Rabbits are easily frightened. They have excellent hearing (After all, what are those large ears for?) and can get scared by the slightest noise. The fact that lots of animals prey on them is probably a factor in why they seem to be always on edge.
Install wind chimes around your garden to keep rabbits from entering and eating your plants. Pinpoint the areas in your garden that usually have drafts. The sporadic and unpredictable winds will trigger the chimes and send rabbits running away in fright.
15. Install Motion-Activated Sprinklers
Another way to scare rabbits away without hurting them is by installing motion-activated sprinklers. They will trigger the sensors as they hop about in your garden. The sudden burst of water will surprise them and send them scrambling away. At the same time, your plants will receive a (likely) much-needed watering as well.
16. Install Motion-Activated Lights
Rabbits are crepuscular. This means they are usually active at dawn and dusk. This is when they come out of their burrows looking for food. Take advantage of the lack of light during these times of the day by installing motion-activated lights around your garden to scare rabbits away.
When hungry rabbits come out of their burrows to search for food, the plants, vegetables, and fruits in your garden will undoubtedly grab their attention. As they approach, hopping and darting about, they will trigger the sensors, and lights will turn on, flooding the garden with sudden brightness. The rabbits will get spooked and will scamper away.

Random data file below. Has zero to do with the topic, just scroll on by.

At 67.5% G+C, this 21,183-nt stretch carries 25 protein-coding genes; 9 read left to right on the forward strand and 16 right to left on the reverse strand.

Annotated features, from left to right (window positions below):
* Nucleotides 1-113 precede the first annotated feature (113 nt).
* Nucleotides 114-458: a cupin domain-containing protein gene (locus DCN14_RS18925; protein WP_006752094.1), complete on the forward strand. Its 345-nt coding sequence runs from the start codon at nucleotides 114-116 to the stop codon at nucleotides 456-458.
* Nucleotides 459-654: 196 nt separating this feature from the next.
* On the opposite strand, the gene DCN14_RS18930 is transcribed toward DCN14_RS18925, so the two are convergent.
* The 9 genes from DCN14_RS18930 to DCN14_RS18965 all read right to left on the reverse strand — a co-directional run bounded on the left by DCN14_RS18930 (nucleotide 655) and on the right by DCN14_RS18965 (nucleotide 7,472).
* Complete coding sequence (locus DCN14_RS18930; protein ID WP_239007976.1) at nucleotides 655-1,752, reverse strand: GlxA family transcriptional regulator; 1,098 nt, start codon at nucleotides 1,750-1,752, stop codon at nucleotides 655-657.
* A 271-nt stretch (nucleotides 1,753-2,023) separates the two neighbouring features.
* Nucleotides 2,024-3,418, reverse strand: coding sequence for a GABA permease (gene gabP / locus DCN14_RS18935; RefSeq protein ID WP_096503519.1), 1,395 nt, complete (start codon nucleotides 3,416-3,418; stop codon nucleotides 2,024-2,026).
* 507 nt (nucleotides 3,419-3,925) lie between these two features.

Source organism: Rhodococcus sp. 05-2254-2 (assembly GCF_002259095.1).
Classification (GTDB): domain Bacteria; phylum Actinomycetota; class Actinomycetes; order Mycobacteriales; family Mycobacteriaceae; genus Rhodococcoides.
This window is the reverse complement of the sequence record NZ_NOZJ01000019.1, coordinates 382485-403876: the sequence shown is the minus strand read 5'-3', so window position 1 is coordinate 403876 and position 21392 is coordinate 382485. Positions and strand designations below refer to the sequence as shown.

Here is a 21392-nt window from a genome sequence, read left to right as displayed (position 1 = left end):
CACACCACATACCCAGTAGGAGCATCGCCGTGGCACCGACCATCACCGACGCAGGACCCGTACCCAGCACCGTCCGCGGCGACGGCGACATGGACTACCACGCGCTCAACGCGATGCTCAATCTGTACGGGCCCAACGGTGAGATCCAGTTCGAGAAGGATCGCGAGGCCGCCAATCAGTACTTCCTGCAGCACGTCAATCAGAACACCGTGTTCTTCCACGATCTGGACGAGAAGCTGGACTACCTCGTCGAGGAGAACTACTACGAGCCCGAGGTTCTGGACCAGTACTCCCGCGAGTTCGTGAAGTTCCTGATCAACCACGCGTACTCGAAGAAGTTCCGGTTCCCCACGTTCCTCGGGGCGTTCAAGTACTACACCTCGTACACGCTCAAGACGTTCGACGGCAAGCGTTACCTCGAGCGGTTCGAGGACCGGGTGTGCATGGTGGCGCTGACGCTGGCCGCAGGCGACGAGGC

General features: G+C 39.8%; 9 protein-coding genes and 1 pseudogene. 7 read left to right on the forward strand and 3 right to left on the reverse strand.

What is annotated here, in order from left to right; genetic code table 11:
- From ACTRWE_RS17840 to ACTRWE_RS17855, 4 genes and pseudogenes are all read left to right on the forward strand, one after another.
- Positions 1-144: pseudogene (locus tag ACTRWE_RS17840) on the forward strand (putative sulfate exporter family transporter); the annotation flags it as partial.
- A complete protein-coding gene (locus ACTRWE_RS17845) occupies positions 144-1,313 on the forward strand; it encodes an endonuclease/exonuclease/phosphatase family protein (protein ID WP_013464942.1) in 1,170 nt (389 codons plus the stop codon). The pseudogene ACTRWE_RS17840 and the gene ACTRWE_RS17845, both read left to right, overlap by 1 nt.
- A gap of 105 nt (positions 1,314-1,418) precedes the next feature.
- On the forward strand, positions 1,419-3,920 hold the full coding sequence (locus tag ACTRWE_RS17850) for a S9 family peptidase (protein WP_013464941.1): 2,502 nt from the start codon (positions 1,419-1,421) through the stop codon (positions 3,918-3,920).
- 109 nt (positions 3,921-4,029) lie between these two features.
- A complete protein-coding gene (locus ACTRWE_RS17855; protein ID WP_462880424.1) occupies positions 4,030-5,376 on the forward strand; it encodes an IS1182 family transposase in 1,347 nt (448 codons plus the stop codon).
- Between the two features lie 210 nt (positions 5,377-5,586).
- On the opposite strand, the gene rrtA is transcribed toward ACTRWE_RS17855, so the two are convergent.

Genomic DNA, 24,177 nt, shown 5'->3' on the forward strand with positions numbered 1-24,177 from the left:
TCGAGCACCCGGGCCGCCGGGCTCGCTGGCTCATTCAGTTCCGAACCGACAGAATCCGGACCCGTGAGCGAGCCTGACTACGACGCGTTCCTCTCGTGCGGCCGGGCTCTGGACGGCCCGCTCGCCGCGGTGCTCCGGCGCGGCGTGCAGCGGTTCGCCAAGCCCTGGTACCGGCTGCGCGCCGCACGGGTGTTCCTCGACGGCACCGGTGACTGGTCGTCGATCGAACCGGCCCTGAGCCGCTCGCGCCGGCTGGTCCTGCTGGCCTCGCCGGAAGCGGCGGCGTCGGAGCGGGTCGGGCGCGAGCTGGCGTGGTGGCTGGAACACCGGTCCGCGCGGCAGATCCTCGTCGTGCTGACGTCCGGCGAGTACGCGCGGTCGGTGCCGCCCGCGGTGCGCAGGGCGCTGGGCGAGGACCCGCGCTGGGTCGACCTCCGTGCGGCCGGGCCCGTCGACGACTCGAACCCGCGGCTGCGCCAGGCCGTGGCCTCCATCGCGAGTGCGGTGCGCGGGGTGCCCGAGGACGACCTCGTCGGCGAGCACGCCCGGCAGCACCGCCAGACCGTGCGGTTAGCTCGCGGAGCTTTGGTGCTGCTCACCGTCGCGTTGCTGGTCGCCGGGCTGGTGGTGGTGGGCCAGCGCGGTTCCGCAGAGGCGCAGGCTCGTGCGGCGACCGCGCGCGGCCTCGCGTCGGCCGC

17. Protect Your Plants With Netting
Nettings have always been a go-to for gardeners in protecting plants from different types of pests. Plant nettings can deter tiny insects (such as aphids, mealybugs, and thrips) and animals (like chipmunks, deer, and rabbits) from feasting on plants. As long as you invest in good-quality netting, you can rest assured that your plants will be kept safe from these voracious eaters.
When using nettings to deter rabbits, ensure the nettings are secured firmly to the ground. You may want to use landscape staples to ensure that rabbits won’t be able to dig and crawl underneath to get to your plants. This also helps keep the nettings in place in case there are strong winds or heavy rain.
18. Protect Seedlings Using Chicken Wire Cylinders
Rabbits sometimes prefer snacking on seedlings and other tender plants because they’re easier to tear apart and nibble on. Protect these plants from these voracious eaters by encasing each plant in chicken wire shaped into cylinders. They’re pretty easy to make and inexpensive, too.
Make sure to leave some extra room around each plant so it can grow and thrive. Ensure that the chicken wire cylinders are firmly secured to the ground with landscape staples. The cylinders must be able to withstand some shoving and nibbling from pushy rabbits.
Here is how to make chicken wire cylinders:
- Grab some chicken wire. It should be wide enough to go around your plant.
- Roll the chicken wire into a cylinder. Secure the ends with zip ties.
- Arrange the chicken wire cylinder around your plant. Secure it firmly to the ground with landscape staples.
19. Get a Pet
If you’ve always wanted a pet but can’t decide on whether or not you’re up for the responsibilities that come with it, this might be the sign you’ve been waiting for. Having a pet roaming your garden will keep rabbits away. Dogs and cats aren’t rabbit predators, but another animal living in the garden will make rabbits nervous. They would not want to intrude on another animal’s territory.
For more ideas on how to keep rabbits out of your garden, check out my other article: How to Keep Rabbits Out of a Garden Without a Fence